The purpose was to furthur America's strength & power over the rest of the world.
He needed to bring the end to the war.
Access to nuclear weapons is strictly controlled. Unless you are a member of the military, you will not get one. Attempting to make one is more likely to kill you from radiati…on poisoning, even if you could get the raw materials.
To end World War Two. If he didn't drop the bombs, the Allies wouldhave then invaded Japan. It would have cost over a million or moreAmerican lives, a similar number of Japane…se lives, and he had already authorized the use of chemical weapons during theinvasion if the Japanese resisted as strongly as they had in thelast several Pacific islands, so he thought it was best. It couldalso possibly avoid a division of Japan into communist anddemocratic zones, as had already happened in Europe and washappening in Korea, etc.
Yes it was and it was not an accident.
A Bottle of Chuck Norris's Fury
In Nuclear Weapons
What was the difference in function and purpose between the impact fuse on the MK-III atomic bomb and the contact fuse on the MK-5 atomic bomb?
The Mk-III had radar and barometric fuzing, as it was intended tobe detonated as an air burst. However, since nuclear weapons wereso secret, the Mk-III (Fat Man) atomic bomb h…ad four AN-219piezoelectric fuzes installed in its nose, which would destroy theweapon, and prevent any recognizable fragments of the weapon, andelements of its design from being salvaged by the enemy, that mightgive them an idea as to how it worked. The contact fuze on the Mk-5 nuclear bomb was used as a "salvagefuse," in other words, in case the radar fuses failed and the bombimpacted the ground, the contact fuses were meant to set off thefiring circuits to try and ensure a nuclear detonation. If the bombhit the ground, it would probably explode, but the explosion wouldnot create the symmetrical implosion which was necessary to producea nuclear yield.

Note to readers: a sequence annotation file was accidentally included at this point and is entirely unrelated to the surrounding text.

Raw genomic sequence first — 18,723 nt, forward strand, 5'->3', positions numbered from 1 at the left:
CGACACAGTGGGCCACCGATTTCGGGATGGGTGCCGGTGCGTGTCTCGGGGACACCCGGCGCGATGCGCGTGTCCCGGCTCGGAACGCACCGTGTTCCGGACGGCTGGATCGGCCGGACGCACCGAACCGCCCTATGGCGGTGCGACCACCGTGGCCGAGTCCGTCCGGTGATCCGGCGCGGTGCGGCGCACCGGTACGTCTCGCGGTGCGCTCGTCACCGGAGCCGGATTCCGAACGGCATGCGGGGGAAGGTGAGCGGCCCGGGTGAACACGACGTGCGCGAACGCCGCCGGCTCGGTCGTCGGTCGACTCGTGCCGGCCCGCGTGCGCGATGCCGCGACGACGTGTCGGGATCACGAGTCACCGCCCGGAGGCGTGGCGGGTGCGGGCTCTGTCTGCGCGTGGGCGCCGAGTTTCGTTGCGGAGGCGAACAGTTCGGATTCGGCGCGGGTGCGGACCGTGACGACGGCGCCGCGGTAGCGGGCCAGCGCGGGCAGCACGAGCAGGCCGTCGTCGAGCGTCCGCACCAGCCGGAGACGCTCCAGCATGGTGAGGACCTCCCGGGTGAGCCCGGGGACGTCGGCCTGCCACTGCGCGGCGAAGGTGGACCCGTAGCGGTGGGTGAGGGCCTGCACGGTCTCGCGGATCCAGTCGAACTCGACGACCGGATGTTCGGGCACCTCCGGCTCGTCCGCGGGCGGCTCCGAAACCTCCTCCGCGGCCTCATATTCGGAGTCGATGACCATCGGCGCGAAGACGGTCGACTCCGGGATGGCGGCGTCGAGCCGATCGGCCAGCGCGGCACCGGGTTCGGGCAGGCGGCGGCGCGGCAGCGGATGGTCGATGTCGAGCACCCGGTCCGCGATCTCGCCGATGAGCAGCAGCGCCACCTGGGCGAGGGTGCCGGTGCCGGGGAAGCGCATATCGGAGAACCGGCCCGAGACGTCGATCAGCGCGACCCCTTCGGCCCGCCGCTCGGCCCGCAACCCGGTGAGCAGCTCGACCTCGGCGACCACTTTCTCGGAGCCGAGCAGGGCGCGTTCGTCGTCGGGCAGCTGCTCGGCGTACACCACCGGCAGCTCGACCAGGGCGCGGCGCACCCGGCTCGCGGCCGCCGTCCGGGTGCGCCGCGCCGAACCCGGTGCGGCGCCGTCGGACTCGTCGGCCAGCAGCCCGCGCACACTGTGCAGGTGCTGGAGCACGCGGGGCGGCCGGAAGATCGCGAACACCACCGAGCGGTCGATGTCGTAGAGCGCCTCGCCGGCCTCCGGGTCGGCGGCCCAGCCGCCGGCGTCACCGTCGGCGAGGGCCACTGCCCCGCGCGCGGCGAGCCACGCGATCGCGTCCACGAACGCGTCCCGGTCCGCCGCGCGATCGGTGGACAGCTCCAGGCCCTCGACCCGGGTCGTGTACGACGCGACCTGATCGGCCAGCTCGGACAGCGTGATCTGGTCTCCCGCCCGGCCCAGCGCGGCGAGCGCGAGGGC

In Japan in WW2
To show the power of the United States and cause fear to make japan surrender.
In World War 2
President Truman stated the he needed to end the war and to collapse Japan's means to make war ever again.
In Nuclear Weapons
Fissile and/or fusible elements, chemical explosives to start the reaction, electronics to handle arming/disarming/firing, etc.
In Nuclear Weapons
If you are an industrialized nation, spend about 4 years building up the specialized industrial infrastructure to extract/manufacture the required special nuclear materials. T…hen you can start building simple weapons. The actual design and development of the weapons is relatively simple and can be conducted in parallel with the infrastructure construction.